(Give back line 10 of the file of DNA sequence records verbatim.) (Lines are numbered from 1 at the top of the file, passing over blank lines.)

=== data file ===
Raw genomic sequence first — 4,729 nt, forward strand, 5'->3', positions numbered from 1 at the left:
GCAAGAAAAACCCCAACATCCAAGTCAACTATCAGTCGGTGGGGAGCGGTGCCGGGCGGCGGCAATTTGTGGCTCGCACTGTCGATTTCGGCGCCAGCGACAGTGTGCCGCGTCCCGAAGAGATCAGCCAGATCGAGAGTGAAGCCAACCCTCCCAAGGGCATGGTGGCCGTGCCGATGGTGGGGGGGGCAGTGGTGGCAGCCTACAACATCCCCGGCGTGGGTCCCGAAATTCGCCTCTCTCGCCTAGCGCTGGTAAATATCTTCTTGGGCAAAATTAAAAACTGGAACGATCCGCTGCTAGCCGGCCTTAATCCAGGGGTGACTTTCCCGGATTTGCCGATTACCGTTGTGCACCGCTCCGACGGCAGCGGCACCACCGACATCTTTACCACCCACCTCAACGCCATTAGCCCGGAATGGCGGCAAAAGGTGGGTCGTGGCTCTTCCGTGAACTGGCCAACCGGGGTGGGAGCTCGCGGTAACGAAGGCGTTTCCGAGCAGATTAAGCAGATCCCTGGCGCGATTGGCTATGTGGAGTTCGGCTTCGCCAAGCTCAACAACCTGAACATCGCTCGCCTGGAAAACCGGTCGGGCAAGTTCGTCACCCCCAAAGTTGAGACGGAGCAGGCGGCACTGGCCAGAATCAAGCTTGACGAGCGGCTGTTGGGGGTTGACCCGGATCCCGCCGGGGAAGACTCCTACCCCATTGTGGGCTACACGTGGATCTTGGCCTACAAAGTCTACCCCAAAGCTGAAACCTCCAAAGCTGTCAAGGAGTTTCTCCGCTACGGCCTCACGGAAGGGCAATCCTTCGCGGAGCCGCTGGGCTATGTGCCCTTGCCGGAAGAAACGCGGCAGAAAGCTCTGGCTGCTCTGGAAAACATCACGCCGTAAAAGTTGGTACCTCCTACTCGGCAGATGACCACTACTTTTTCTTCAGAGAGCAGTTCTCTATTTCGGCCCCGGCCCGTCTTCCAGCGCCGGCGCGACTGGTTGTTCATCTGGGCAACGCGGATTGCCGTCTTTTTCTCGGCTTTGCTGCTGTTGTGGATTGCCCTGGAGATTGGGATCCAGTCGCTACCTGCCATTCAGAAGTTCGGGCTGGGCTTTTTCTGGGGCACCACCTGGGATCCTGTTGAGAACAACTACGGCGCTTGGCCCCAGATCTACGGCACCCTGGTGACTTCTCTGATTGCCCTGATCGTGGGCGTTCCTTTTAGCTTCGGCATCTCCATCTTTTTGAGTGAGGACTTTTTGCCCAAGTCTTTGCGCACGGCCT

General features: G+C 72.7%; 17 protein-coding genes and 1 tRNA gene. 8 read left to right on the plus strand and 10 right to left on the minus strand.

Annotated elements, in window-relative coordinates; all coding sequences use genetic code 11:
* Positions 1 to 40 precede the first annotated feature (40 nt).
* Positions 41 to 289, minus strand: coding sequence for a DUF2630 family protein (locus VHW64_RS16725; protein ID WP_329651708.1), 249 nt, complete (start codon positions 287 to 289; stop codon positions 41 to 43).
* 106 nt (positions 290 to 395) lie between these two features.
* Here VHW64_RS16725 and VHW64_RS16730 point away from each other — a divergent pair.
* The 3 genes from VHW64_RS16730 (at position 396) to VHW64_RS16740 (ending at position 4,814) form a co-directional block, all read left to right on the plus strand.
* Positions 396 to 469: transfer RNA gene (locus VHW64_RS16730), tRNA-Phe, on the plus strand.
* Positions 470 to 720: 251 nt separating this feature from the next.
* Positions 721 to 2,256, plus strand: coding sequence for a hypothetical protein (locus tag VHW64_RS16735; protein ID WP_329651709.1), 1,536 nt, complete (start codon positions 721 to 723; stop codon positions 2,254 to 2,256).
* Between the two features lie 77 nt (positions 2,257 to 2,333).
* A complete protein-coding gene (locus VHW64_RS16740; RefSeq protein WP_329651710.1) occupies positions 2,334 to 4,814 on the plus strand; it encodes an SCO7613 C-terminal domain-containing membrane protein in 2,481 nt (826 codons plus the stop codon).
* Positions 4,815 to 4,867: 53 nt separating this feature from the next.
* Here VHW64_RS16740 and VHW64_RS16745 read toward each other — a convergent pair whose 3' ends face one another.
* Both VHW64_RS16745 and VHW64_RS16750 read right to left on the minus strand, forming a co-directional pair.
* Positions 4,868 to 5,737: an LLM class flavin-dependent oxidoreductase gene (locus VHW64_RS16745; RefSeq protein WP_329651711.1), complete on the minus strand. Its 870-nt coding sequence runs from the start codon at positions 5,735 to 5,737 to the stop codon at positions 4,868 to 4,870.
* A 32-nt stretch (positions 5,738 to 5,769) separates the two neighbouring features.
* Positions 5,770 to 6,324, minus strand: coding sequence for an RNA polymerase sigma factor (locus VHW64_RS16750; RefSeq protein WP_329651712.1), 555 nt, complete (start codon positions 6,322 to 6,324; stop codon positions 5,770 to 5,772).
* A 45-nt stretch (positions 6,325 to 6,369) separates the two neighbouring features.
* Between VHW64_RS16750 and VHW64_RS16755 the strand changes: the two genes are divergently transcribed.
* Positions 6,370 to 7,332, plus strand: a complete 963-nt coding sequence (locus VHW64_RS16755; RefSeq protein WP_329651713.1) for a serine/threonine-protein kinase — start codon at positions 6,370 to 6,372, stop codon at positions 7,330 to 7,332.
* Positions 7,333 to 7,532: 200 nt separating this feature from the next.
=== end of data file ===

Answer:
* Positions 396 to 469: transfer RNA gene (locus VHW64_RS16730), tRNA-Phe, on the plus strand.